Following a stronger than expected official manufacturing PMI August print by the Chinese statistics bureau on Friday, printing at 51.0, compared to 50.3 in July and expectations of a 50.6, overnight the secondary Chinese PMI reported by HSBC also showed expansion, rising from 47.7 to 50.1, slightly below estimates of 50.2. Then again considering China officially admitted its PMI data is inaccurate, this is hardly surprising, as it is simply the latest propaganda tool to telegraph what the Politburo wishes for the economy to report. That this came hours before China revised its 2012 GDP from 7.8% to 7.7% only put even more doubts on the accuracy of data whose primary purpose is to preserve confidence in an economy which as recently as June was in a state of disarray following the PBOC's brief and nearly disastrous attempt at rel tightening.
After China's weekend PMI release, Monday saw the full data dump of final Manufacturing PMIs from Europe, which on the surface was as good as it could get: with a composite PMI print of 51.4, compared to expectations and a flash reading of 51.3, this was the highest number in 26 months. Curiously it was mostly driven by improvements in the periphery. The breakdown was as follows:
- German Final PMI 51.8, down from 52.0 flash, and below expectations of 52.0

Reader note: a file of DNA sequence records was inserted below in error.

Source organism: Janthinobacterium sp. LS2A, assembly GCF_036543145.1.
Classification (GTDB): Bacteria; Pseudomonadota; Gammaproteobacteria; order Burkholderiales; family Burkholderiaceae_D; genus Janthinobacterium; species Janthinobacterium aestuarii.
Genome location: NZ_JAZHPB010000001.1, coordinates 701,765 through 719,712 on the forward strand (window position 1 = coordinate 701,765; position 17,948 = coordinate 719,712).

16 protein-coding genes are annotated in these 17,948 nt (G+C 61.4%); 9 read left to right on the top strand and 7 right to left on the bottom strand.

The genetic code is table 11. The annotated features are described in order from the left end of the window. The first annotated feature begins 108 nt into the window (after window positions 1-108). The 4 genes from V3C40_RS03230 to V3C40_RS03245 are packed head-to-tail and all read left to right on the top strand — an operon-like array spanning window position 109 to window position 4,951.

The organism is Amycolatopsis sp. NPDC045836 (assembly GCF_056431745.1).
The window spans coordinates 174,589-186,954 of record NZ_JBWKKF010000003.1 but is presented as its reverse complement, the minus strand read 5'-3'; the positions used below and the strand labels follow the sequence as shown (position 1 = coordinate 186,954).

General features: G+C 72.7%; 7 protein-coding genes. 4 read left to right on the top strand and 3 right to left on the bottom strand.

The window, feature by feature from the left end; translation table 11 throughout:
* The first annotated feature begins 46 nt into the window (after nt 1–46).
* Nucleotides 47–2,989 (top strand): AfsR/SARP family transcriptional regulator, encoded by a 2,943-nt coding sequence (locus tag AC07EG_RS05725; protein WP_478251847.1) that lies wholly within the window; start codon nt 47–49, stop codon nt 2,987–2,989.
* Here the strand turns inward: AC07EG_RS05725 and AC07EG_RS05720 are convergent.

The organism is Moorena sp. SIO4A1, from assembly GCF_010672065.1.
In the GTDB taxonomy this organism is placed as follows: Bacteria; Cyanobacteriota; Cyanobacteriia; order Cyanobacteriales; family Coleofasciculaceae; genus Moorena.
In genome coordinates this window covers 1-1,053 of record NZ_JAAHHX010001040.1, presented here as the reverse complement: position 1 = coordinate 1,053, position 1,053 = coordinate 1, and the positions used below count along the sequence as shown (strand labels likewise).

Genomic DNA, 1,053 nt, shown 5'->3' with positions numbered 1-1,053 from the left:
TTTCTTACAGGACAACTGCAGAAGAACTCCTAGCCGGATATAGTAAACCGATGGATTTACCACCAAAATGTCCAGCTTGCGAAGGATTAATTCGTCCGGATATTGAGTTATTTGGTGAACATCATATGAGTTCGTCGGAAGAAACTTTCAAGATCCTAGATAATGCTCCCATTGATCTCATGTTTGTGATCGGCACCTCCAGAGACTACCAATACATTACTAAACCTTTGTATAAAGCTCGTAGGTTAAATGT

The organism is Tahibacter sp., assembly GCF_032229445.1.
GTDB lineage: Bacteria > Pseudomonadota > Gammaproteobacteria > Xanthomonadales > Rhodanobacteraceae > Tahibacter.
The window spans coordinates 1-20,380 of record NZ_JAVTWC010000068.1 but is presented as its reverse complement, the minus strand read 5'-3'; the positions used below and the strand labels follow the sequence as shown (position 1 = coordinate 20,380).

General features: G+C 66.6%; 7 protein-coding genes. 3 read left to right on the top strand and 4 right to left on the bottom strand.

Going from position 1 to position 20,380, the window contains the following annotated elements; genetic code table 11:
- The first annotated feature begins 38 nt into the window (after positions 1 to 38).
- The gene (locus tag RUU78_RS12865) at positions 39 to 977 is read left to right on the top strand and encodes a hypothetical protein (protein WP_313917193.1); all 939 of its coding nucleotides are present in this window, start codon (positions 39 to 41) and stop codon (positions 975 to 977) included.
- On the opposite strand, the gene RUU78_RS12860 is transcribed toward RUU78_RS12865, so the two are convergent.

- French Final PMI, 49.7, same as the flash reading and expectations
- Italy Final PMI, 51.3, up from 50.4, and higher than the 51.0 expected: this was the highest since May 2011
- Spain Final PMI, 51.1, up from 49.8: the highest since March 2011
- Greek Final PMI 48.7, up from 47.0 - the highest in 44 months.
And so on. Graphically, Markit summarizes the diffusion index (i.e. sentiment pointing to "better", "worse" or "same") data as follows:
While one salutes a European "recovery" driven by the periphery containing such countries as Greece - which is just waiting for the German elections before it officially lobs a demand for a third bailout - one can't help but wonder if the PMI diffusion index in Europe has gotten some hints from its completely made up Chinese equivalent. This is especially acute when one actually reads the press releases describing the data constituency.
“The news from the Spanish manufacturing sector improved again in August, with PMI data highlighting a first rise in output for 28 months. As has been the case in recent months, exports were the key source of positive momentum as growth quickened sharply. Firms appear still to doubt the sustainability of the current improvements, however, opting to raise output only modestly and often using existing stocks to meet new order requirements.”
There was evidence that in some cases firms used existing inventories to cover new orders rather than increasing production. The delivery of orders was mentioned by panellists that saw falls in backlogs of work and stocks of finished goods. Post-production inventories decreased at the fastest pace since March.
Manufacturers also continued to lower employment, despite rising demand. Firms partly linked the latest fall to attempts to improve efficiency. The rate of job cuts quickened to the sharpest in four months.